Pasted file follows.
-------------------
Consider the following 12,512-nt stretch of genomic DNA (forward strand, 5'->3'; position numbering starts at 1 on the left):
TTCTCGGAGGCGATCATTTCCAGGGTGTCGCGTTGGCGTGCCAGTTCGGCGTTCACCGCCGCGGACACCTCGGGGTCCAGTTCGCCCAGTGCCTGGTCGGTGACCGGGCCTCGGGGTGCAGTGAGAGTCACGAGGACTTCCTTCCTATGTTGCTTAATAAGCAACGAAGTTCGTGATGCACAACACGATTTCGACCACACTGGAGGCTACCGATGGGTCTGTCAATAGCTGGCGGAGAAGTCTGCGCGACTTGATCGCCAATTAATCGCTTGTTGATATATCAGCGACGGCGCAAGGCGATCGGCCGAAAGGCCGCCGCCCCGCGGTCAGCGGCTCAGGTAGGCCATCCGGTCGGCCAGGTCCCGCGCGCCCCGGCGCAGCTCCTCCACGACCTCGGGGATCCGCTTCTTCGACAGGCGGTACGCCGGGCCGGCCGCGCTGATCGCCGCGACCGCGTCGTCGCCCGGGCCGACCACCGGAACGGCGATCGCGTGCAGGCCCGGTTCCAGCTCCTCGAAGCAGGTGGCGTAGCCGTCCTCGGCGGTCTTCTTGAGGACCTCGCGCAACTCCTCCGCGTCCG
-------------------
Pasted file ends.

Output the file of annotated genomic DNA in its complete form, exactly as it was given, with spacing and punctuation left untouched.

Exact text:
Consider the following 12,512-nt stretch of genomic DNA (forward strand, 5'->3'; position numbering starts at 1 on the left):
TTCTCGGAGGCGATCATTTCCAGGGTGTCGCGTTGGCGTGCCAGTTCGGCGTTCACCGCCGCGGACACCTCGGGGTCCAGTTCGCCCAGTGCCTGGTCGGTGACCGGGCCTCGGGGTGCAGTGAGAGTCACGAGGACTTCCTTCCTATGTTGCTTAATAAGCAACGAAGTTCGTGATGCACAACACGATTTCGACCACACTGGAGGCTACCGATGGGTCTGTCAATAGCTGGCGGAGAAGTCTGCGCGACTTGATCGCCAATTAATCGCTTGTTGATATATCAGCGACGGCGCAAGGCGATCGGCCGAAAGGCCGCCGCCCCGCGGTCAGCGGCTCAGGTAGGCCATCCGGTCGGCCAGGTCCCGCGCGCCCCGGCGCAGCTCCTCCACGACCTCGGGGATCCGCTTCTTCGACAGGCGGTACGCCGGGCCGGCCGCGCTGATCGCCGCGACCGCGTCGTCGCCCGGGCCGACCACCGGAACGGCGATCGCGTGCAGGCCCGGTTCCAGCTCCTCGAAGCAGGTGGCGTAGCCGTCCTCGGCGGTCTTCTTGAGGACCTCGCGCAACTCCTCCGCGTCCG